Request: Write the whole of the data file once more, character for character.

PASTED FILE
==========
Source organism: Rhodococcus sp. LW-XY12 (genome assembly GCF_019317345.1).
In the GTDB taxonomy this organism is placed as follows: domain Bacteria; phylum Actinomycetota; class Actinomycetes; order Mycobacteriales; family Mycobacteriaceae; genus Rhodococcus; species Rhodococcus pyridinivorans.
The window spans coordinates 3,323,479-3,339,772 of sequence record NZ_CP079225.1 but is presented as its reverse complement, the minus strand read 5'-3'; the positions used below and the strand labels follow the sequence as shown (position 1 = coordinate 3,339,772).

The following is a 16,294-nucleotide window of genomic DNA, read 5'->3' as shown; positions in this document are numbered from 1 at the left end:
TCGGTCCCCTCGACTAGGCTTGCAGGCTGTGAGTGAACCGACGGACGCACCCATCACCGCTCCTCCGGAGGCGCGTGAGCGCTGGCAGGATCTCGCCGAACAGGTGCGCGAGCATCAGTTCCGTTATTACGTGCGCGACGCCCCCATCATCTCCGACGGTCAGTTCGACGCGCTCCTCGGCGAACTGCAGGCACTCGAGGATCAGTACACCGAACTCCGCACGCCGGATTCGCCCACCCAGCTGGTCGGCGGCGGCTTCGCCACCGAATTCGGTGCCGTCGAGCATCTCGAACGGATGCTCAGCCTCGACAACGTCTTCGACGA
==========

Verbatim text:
Source organism: Rhodococcus sp. LW-XY12 (genome assembly GCF_019317345.1).
In the GTDB taxonomy this organism is placed as follows: domain Bacteria; phylum Actinomycetota; class Actinomycetes; order Mycobacteriales; family Mycobacteriaceae; genus Rhodococcus; species Rhodococcus pyridinivorans.
The window spans coordinates 3,323,479-3,339,772 of sequence record NZ_CP079225.1 but is presented as its reverse complement, the minus strand read 5'-3'; the positions used below and the strand labels follow the sequence as shown (position 1 = coordinate 3,339,772).

The following is a 16,294-nucleotide window of genomic DNA, read 5'->3' as shown; positions in this document are numbered from 1 at the left end:
TCGGTCCCCTCGACTAGGCTTGCAGGCTGTGAGTGAACCGACGGACGCACCCATCACCGCTCCTCCGGAGGCGCGTGAGCGCTGGCAGGATCTCGCCGAACAGGTGCGCGAGCATCAGTTCCGTTATTACGTGCGCGACGCCCCCATCATCTCCGACGGTCAGTTCGACGCGCTCCTCGGCGAACTGCAGGCACTCGAGGATCAGTACACCGAACTCCGCACGCCGGATTCGCCCACCCAGCTGGTCGGCGGCGGCTTCGCCACCGAATTCGGTGCCGTCGAGCATCTCGAACGGATGCTCAGCCTCGACAACGTCTTCGACGA